Laryngeal cancer management in a small, rural, multidisciplinary team setting: 15-year review

David Hamilton, Peter McMeekin, P. Dyson, Andrew K. Robson

Research output: Contribution to journalArticlepeer-review

2 Citations (Scopus)

Abstract

Background: The Cumberland Infirmary, Carlisle, serves a largely remote, rural population of 330 000. The aim of this study was to report the treatment and survival figures for patients treated for laryngeal cancer at this centre. Methods: The study included 209 consecutive patients with squamous cell carcinoma of the larynx diagnosed between 1996 and 2010 at the Cumberland Infirmary. Results: Disease-specific survival was 100 per cent for stage one, 76 per cent for stage two, 87 per cent for stage three and 46 per cent for stage four. In total, 76 patients (36 per cent) had a laryngectomy, either as primary treatment or as a salvage procedure. Conclusion: Our tumour-specific survival rate was very high, and this success may be due in part to high rates of surgical intervention. Survival data compared favourably with other centres, despite less radical radiotherapy regimes. Laryngeal cancer can be managed effectively in a small, relatively remote, multidisciplinary team setting.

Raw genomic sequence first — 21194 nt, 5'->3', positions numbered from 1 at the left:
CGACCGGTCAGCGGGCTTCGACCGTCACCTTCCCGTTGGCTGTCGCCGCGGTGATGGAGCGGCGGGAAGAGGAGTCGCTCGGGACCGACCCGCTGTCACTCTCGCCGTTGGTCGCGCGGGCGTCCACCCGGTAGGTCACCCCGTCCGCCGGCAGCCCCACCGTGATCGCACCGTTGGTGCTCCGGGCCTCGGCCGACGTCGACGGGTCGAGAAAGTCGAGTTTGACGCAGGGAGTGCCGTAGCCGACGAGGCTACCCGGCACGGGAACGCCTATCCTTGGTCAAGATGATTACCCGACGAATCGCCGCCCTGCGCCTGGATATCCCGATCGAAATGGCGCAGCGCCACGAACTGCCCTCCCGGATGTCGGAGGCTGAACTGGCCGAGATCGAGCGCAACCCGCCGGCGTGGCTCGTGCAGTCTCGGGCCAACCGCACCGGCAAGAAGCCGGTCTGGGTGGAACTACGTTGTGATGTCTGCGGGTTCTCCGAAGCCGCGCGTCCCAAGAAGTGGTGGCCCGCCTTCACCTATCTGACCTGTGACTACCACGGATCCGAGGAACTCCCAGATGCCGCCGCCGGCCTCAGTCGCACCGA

Original languageEnglish
Pages (from-to)1203-1207
JournalThe Journal of Laryngology & Otology
Volume127
Issue number12
DOIs
Publication statusPublished - Dec 2013

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